Deputyship is the process of getting authority to act on behalf of a vulnerable person in respect of their property and finance or welfare decisions on an ongoing basis. It is the alternative process available where an individual lacks mental capacity and does not have a valid power of attorney.
What is a deputy?
A deputy is an individual appointed by the Court of Protection to make decisions for someone else (the protected person) who lacks the mental capacity to do so themselves. The Court of Protection can appoint a deputy to deal with a person’s property and financial affairs and in some exceptional circumstances, a deputy to make decisions about a person’s health and welfare. A deputy for property and financial affairs has responsibilities including paying the protected person’s bills, ensuring assets are secure and general financial management. A deputy for health and welfare would have responsibilities for decisions regarding the protected person’s medical treatment and their day-to-day welfare. You can apply to become someone’s deputy if they do not have a power of attorney in place and they lack the mental capacity to decide for themselves at the time, for example due to ill health.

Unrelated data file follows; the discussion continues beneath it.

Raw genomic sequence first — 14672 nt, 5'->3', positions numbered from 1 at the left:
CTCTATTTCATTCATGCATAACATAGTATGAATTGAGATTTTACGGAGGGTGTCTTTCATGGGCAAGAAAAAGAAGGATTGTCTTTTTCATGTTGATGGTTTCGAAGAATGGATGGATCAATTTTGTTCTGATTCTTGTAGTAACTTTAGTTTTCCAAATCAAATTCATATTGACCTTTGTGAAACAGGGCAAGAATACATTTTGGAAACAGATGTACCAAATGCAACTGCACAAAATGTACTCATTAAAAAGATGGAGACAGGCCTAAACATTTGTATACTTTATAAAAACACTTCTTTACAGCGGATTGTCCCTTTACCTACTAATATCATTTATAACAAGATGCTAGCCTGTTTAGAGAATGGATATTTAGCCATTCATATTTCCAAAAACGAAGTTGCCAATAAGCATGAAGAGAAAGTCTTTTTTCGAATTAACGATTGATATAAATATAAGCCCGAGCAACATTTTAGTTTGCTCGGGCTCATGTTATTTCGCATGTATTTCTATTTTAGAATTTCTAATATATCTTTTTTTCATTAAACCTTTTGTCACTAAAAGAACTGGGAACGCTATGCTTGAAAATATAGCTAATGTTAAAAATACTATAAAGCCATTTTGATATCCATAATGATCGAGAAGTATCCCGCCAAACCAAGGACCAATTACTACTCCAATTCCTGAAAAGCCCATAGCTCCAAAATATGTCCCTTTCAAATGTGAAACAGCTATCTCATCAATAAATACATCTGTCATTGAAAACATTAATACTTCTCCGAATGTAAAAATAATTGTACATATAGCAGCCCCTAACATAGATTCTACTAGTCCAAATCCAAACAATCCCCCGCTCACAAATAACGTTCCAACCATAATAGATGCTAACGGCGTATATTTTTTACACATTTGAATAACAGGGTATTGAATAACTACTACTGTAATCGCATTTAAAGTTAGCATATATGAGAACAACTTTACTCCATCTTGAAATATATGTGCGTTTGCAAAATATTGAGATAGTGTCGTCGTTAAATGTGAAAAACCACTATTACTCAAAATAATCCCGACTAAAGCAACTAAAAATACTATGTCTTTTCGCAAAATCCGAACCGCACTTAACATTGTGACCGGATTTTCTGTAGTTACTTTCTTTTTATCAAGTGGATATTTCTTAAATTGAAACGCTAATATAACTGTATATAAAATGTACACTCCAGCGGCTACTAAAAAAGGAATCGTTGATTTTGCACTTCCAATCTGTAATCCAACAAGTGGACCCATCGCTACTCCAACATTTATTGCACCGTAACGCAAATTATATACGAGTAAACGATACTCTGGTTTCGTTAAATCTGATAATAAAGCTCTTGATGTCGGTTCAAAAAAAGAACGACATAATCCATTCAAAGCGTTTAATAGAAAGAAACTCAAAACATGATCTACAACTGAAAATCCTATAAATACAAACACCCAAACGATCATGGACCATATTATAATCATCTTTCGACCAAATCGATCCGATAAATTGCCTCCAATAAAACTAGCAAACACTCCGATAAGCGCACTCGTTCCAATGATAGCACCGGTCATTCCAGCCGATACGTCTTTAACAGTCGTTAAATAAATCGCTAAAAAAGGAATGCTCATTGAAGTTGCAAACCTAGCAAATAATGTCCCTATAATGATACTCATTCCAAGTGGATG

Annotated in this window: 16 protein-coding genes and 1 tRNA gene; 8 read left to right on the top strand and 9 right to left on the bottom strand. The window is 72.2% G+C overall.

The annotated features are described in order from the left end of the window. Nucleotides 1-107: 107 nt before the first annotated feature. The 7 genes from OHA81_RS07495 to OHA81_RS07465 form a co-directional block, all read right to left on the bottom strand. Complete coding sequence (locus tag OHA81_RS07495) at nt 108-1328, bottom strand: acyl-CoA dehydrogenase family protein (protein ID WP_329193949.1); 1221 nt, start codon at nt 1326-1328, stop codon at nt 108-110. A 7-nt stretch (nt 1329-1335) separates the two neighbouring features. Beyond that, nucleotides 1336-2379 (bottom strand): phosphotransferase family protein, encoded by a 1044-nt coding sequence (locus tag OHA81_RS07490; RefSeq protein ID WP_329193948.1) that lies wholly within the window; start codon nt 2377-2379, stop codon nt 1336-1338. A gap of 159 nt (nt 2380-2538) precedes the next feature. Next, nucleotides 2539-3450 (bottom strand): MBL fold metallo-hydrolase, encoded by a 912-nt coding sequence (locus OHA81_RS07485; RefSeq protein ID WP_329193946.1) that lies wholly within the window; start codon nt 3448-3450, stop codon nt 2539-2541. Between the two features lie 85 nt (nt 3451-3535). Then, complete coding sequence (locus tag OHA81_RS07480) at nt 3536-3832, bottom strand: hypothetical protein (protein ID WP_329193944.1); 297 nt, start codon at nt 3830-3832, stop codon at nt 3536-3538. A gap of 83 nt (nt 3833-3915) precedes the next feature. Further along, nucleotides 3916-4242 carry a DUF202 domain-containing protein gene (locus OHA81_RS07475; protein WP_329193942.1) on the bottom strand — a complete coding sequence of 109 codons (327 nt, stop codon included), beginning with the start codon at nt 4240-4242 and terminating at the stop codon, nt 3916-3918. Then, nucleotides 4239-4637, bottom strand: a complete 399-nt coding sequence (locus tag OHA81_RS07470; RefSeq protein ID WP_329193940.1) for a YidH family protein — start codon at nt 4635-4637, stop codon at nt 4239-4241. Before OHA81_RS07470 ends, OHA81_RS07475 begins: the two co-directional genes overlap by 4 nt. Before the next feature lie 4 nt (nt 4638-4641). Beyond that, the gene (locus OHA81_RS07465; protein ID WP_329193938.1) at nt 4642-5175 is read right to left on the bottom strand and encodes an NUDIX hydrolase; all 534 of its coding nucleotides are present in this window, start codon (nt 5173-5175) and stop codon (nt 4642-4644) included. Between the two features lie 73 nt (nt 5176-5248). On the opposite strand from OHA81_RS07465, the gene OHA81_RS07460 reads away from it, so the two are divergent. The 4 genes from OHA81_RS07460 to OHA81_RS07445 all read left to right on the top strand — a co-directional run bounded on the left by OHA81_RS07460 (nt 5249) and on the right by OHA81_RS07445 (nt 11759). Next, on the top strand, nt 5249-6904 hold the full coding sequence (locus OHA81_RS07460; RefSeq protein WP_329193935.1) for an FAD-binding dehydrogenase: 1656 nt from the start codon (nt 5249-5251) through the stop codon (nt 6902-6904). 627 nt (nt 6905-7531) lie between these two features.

How do you become a deputy?
The application process to become someone’s deputy for property and financial affairs includes:
- A form to the Court setting out the application you are making;
- A form providing the financial (or general) background of the protected person;
- A capacity report signed by a doctor or social worker confirming that the protected person lacks capacity to make
the decisions in question; and
- A declaration signed by the proposed deputy (or deputies) to confirm that they are suitable to take on the role.
As part of the process, you will also be required to notify the protected person and other close relatives about the application being made. After submitting the application to the Court of Protection, it may take up to 12 months before a final order is made. Until an order is made by the Court, no one has the right to access the protected person’s funds or pay for their care. There is no guarantee that the Court of Protection will grant you the deputyship when you apply. For example, if the protection person’s financial or family situation is complicated, the Court may consider appointing someone else for the role instead, such as a professional deputy.
What happens after a deputy order is made?
Once a deputyship order is made, the deputy will be under very strict duties and restrictions about what they are allowed to do with the protected person’s money and property, including what gifts, if any, they are allowed to make. All decisions made need to be in the protected person’s best interests. Deputies are actively supervised and have an obligation to report to the Office of the Public Guardian (OPG) on an annual basis to detail the funds that they have spent, and the decisions which they have made. The OPG will scrutinise the accounts and provide regular support and guidance to the deputy